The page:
Vacation

This is a Really Real Widow Post.

But also a bit of Mental Health thrown in there.

We never took vacations.

It’s one of my big regrets from Parker and I, but also from Kidlet’s childhood.

There was the year we traveled from Maryland to Florida to see our families.  That was our only family vacation in the 8 years we were together.

I think once we came from Florida, to Maryland, tagging along with my mom.  I guess that was a vacation. During that trip we managed to go over to DC for part of a day. Parker had never been to D.C. and she absolutely loved it.

A few years later when we were living in the homeless shelter up here, we met her family in D.C. for the day while they were on their vacation.

But vacations weren’t really on our radar.

Keeping the lights on, paying off the rent before the eviction notice expired, stretching the food stamps by making it to the food pantries on time. Making it to countless doctors appointments.

Those were the things we worried about.

But not vacations.

Wonder Woman and I leave for vacation tonight. I can’t count the number of overnight trips and vacations we’ve had in the 2 years we’ve been together. This is a belated anniversary trip, something we wanted to do, but couldn’t quite afford to do in September, so we were able to put aside some money and make it happen a bit late.

We’re going to a cabin in the mountains. The mountains are Wonder Woman’s place, she loves the cold. Mine is the beach and the warmth.

We’ve done lots of beach trips, it’s time to hit the mountains. I guess I can bundle up for a few days.

We have a fireplace in our cabin, and there are fire pits in the resort.

I guess I can handle that.

I still have great memories of going to the beach over Christmas on our first vacation. Hanging out in front of the fire together.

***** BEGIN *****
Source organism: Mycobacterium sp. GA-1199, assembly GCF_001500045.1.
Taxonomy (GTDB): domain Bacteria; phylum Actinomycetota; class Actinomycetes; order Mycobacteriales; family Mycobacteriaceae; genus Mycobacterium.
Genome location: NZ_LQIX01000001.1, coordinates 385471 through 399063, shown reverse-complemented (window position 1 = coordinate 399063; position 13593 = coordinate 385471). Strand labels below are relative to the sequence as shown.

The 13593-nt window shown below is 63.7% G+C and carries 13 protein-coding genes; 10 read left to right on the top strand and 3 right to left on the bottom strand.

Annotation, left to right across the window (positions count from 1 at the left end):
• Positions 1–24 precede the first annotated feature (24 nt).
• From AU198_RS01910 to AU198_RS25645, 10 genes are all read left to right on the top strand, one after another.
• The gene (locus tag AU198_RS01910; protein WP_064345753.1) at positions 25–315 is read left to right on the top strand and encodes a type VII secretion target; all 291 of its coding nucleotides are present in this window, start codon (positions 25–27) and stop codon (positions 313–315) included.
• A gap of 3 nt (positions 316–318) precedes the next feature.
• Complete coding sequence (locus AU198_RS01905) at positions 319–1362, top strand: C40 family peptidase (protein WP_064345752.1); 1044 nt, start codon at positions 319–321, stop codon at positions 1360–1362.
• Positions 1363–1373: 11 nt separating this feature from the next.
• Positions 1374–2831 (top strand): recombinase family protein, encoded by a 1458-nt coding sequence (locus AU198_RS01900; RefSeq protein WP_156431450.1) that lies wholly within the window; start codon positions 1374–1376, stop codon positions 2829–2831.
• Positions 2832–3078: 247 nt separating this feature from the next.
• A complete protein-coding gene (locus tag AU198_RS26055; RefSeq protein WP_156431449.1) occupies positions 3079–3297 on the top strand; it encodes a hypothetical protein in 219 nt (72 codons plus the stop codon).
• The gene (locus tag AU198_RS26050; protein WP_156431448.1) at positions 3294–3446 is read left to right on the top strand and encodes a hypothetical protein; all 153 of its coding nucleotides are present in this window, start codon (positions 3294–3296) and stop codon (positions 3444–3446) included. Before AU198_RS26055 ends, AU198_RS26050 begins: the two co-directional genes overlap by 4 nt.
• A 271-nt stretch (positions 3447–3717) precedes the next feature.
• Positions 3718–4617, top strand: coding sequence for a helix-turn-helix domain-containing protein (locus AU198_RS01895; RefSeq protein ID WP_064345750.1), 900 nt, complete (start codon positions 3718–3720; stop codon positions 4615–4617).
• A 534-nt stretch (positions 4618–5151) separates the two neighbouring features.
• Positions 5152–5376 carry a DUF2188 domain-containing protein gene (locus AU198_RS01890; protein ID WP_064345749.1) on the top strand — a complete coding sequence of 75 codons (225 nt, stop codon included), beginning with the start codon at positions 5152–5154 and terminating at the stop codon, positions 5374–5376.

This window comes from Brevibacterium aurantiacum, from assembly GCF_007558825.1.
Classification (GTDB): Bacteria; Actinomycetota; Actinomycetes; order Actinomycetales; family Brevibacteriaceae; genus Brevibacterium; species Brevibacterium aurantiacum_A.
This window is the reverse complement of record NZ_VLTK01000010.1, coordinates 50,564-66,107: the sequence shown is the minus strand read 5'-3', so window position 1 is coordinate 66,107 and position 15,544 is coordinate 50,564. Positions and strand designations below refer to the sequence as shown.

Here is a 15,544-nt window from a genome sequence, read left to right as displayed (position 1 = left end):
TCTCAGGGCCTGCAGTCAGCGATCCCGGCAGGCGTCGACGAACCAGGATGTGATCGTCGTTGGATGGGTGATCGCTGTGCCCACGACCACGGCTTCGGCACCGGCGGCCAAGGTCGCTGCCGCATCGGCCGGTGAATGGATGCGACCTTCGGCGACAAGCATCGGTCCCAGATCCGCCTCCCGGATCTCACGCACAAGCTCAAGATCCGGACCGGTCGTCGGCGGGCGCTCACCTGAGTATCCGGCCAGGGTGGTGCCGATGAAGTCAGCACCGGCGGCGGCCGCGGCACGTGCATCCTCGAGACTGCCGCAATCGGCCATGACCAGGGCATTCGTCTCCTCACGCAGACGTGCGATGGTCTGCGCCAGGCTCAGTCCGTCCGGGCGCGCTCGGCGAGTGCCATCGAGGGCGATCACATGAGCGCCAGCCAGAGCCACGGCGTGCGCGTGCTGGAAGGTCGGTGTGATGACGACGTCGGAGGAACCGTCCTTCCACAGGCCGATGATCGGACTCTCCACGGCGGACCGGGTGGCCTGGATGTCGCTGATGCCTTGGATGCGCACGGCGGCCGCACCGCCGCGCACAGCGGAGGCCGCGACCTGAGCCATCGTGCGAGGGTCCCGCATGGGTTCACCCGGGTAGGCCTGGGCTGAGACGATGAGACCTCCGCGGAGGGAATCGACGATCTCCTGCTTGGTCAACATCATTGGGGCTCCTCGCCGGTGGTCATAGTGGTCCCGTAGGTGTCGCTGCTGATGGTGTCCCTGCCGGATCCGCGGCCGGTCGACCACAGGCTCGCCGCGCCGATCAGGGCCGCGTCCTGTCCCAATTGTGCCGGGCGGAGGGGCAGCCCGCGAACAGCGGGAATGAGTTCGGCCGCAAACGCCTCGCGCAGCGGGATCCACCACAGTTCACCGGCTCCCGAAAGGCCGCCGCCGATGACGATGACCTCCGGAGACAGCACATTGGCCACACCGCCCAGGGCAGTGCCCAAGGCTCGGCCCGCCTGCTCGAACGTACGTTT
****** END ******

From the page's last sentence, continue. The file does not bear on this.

I look forward to repeating that.

I still feel weird taking vacations. I still have to remind myself that I deserve nice things. That I deserve happiness. That I deserve to travel and have these experiences.

That I deserve stability.

I’m so used to struggle that it’s hard to settle into stability.

It’s hard to feel comfortable with packing for a trip. It’s hard to avoid overthinking it.

It’s hard to find the balance between “bring absolutely everything you might need” and “if you forget something you can just buy it.”

It’s hard to find the balance between over planning/letting anxiety win and waiting for the last minute/letting anxiety win.

It’s hard to find the balance between being thankful for what I have now, and grieving what I didn’t have then.

We never took vacations.

I deserve this life.

Adultier Adult

This is a Really Real Mental Health Post.

I had a conversation in therapy about the fact that I don’t feel like an adult.

My therapist asked why I don’t see myself as a grown up. I started listing off reasons.

I don’t have a car.

I don’t have a job.

I’ve always needed financial help.

I’m not independent.

I can’t budget my own money successfully.

I’m not successful.

I haven’t finished college.

I can’t hold a job even when I get them.

I can’t finish anything I start.

I just kept listing off one thing after another.

I told her I felt that my son was more of an adult than I am. He is truly, the adultier adult, like we always joked about needing when he was younger.

She pointed out that I raised him.

I told her that was easy, he was an easy kid to raise, mostly. He did a lot of it himself, unfortunately, while I was busy helping us survive whatever bullshit I had gotten us into that week, or month, or year.